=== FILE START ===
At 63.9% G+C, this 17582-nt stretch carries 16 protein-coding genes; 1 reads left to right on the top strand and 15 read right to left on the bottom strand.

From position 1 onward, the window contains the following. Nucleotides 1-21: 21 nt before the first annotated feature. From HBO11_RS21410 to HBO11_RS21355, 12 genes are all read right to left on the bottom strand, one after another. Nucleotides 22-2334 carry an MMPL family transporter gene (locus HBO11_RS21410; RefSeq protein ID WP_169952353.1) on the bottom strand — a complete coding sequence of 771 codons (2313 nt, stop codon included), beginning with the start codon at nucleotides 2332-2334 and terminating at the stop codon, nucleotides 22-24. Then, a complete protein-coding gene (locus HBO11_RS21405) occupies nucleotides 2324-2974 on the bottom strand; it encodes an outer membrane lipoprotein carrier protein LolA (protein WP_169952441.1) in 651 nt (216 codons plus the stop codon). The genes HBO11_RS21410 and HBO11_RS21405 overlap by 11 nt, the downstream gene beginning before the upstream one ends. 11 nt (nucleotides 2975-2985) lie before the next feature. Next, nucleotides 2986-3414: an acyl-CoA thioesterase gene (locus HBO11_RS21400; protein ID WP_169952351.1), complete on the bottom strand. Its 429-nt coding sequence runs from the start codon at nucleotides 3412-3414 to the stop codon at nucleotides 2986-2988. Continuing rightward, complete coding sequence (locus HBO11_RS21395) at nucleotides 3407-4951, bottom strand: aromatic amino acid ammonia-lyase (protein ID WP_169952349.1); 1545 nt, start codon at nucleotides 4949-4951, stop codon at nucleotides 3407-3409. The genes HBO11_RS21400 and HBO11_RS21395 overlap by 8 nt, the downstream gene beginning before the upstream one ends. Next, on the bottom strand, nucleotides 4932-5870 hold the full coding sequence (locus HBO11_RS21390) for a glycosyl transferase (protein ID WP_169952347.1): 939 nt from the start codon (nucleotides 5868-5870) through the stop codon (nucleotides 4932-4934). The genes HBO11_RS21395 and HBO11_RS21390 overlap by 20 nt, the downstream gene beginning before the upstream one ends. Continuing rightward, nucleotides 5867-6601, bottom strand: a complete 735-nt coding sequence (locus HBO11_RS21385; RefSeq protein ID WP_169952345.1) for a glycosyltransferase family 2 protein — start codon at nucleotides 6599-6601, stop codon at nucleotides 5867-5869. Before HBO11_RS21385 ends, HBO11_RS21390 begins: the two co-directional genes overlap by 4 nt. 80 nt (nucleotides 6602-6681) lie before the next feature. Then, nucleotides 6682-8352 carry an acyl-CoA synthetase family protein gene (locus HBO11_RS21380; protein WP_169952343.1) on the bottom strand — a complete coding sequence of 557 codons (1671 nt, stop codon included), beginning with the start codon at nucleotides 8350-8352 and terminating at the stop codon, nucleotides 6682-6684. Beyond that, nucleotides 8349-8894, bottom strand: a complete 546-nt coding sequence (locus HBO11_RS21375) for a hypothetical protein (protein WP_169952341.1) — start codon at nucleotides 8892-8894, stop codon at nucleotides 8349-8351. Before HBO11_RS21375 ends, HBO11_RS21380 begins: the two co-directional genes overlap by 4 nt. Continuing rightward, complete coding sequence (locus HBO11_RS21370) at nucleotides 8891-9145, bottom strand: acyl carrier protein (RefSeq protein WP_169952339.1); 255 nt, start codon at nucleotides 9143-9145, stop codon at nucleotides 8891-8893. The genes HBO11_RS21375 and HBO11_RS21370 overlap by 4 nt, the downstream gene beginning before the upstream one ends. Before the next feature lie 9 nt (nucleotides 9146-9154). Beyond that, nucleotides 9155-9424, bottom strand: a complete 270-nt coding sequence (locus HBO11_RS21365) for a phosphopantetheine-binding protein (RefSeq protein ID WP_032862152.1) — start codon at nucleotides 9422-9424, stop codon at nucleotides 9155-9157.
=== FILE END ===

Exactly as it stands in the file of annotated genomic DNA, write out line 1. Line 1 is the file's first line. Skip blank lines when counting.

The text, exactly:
At 63.9% G+C, this 17582-nt stretch carries 16 protein-coding genes; 1 reads left to right on the top strand and 15 read right to left on the bottom strand.